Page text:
George Lucas on the Impact of Star Wars

February 19, 2011 A DGA 75th Anniversary Event

The DGA’s 75th Anniversary celebrations got a rousing kick-off on February 19, 2011, with George Lucas on the Impact of Star Wars. The afternoon was the first of a year-long series of events designed to recognize directors and their teams whose impact on film, television, documentaries, and commercials forever “changed the game” and influenced generations of filmmakers that followed and featured a screening of the DGA Award-nominated Star Wars, now known as Episode IV: A New Hope.


“We’re specifically focusing on directors and their teams that changed the way people think about this medium,” said DGA President Taylor Hackford in his welcome to the capacity audience in DGA Theater One in Los Angeles. “The first Game-Changer honoree tonight has truly been a transformative force in this medium.”


Hackford then introduced DGA Past President Michael Apted, who chairs the 75th Anniversary Advisory Committee. Apted spoke briefly about the Committee’s plans for 25 events that will take place in Los Angeles, New York, and London. “The caliber of participants for these events are truly stellar, as evidenced by our guest tonight,” said Apted. He then introduced a short film about the many game-changing influences Lucas brought to the industry, from the reinvention of what is considered state-of-the-art in visual effects, to the revolution of movie theater sound with his THX systems.


After the short film, Apted welcomed to the stage the evening’s guest of honor, director George Lucas. The creator of the Star Wars saga and co-creator of the Indiana Jones series, Lucas is also the critically acclaimed director of the DGA Award-nominated classic American Graffiti. He also served as the producer and executive producer of a myriad of projects including Akira Kurosawa’s Kagemusha, Ron Howard’s Willow, and Jim Henson’s Labyrinth. Currently, he is executive producing Anthony Hemingway’s Red Tails, a fictionalized aacount of the heroic exploits of America’s first all-black aerial combat unit, as well as continuing the saga of his own “galaxy far, far away” as executive producer on the animated series Star Wars: The Clone Wars.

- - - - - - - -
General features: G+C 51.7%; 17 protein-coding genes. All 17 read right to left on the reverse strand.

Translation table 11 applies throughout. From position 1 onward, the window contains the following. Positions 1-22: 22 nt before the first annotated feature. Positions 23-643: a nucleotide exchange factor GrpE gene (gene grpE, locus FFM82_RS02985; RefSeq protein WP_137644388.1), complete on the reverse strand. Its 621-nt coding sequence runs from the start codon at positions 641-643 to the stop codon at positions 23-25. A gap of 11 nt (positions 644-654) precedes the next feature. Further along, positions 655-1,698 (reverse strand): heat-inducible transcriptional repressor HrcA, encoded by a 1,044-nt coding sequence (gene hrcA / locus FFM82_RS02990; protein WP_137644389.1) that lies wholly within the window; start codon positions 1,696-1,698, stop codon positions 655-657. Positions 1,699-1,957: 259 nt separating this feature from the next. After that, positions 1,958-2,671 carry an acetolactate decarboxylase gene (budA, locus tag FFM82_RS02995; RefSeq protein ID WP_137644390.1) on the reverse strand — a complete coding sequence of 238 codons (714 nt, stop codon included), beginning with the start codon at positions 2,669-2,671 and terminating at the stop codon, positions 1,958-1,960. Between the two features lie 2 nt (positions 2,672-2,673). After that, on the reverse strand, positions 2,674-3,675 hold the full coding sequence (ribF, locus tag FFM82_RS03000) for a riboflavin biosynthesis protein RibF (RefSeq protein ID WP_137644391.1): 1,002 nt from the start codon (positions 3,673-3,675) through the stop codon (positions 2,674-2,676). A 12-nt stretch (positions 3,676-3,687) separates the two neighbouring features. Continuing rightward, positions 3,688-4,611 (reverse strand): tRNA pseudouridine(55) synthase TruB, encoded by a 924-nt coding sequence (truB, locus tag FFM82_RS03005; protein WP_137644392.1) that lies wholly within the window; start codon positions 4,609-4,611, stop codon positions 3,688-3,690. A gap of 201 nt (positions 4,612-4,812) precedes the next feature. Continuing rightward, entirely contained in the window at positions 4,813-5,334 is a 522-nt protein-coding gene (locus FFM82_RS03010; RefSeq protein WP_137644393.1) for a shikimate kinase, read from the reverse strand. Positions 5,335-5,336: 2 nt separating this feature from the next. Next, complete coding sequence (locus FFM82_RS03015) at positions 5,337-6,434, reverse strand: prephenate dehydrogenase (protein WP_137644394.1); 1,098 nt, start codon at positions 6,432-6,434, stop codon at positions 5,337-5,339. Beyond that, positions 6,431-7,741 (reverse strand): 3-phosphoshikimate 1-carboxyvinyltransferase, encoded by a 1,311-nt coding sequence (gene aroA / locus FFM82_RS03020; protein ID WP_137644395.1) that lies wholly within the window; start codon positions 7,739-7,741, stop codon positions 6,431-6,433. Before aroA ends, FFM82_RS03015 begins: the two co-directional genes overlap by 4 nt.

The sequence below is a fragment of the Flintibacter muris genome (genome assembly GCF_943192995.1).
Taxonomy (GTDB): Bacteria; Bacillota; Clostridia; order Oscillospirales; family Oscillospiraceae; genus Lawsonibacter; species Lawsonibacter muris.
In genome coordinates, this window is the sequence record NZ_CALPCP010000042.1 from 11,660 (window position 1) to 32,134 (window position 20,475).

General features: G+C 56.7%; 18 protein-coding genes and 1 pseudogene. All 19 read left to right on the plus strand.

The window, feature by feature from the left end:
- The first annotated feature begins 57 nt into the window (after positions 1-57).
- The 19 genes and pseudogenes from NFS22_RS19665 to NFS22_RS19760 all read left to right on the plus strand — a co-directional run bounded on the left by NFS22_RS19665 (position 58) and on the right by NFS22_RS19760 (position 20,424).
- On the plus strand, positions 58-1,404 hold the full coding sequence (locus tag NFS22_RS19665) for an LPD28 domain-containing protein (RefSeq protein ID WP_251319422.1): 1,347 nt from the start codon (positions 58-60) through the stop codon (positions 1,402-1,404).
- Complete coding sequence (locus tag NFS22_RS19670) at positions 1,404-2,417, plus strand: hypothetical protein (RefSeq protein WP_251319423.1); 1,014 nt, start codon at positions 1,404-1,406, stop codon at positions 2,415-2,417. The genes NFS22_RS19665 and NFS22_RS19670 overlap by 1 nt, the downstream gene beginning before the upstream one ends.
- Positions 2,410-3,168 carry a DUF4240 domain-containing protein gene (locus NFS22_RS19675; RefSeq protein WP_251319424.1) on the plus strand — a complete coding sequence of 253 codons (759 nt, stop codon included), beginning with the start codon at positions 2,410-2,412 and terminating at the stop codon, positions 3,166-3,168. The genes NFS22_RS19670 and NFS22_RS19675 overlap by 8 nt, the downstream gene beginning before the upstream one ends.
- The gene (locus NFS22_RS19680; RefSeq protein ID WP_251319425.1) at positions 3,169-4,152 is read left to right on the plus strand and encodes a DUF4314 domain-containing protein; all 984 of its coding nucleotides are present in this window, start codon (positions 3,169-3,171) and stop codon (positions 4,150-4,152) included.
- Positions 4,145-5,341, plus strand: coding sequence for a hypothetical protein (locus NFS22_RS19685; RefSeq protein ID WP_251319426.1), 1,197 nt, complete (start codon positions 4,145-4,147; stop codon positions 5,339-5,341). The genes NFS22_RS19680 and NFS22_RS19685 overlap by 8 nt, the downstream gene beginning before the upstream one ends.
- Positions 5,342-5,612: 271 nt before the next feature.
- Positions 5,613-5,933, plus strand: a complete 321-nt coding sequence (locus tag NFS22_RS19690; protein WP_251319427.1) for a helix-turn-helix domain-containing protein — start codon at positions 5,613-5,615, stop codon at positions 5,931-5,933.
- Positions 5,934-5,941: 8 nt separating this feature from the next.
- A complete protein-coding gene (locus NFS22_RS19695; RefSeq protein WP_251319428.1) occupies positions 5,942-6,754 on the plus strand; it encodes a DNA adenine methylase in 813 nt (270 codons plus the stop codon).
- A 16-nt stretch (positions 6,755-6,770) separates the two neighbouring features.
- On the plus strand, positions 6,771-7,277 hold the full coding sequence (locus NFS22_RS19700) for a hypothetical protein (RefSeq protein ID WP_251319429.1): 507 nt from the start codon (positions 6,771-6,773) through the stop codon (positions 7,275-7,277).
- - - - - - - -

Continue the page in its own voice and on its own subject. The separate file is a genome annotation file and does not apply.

Joining Lucas onstage to serve as the moderator of the event was Director Christopher Nolan, a three-time DGA Feature Film Award nominee for Memento, The Dark Knight, and Inception.

Nolan began by welcoming Lucas and launched right into his questions. “For people my age, there are movies before Star Wars, then there’s Star Wars, and it changed everything afterward ever since,” said Nolan. “I don’t want to talk so much about the enormous cultural impact of Star Wars, but rather, to take you back in time and try to get a sense of what it was like to make this film.”


Looking back, Lucas recalled that at the time the only pure quality science fiction film around was Kubrick’s 2001: A Space Odyssey. “It was real genius and I didn’t think anyone was ever going to make a better science fiction film than that,” said Lucas. “So I went and focused on doing a space opera.  I loved Saturday serials when I was a kid and cliffhangers and I really wanted to do something in that genre. I started out in college as an anthropologist and I always wanted to take the psychological underpinnings and motifs of mythologies from around the world and boil it down into things that resonated everywhere. So I combined that with the action and adventure of a Saturday matinee serial and that would be a cool movie.”

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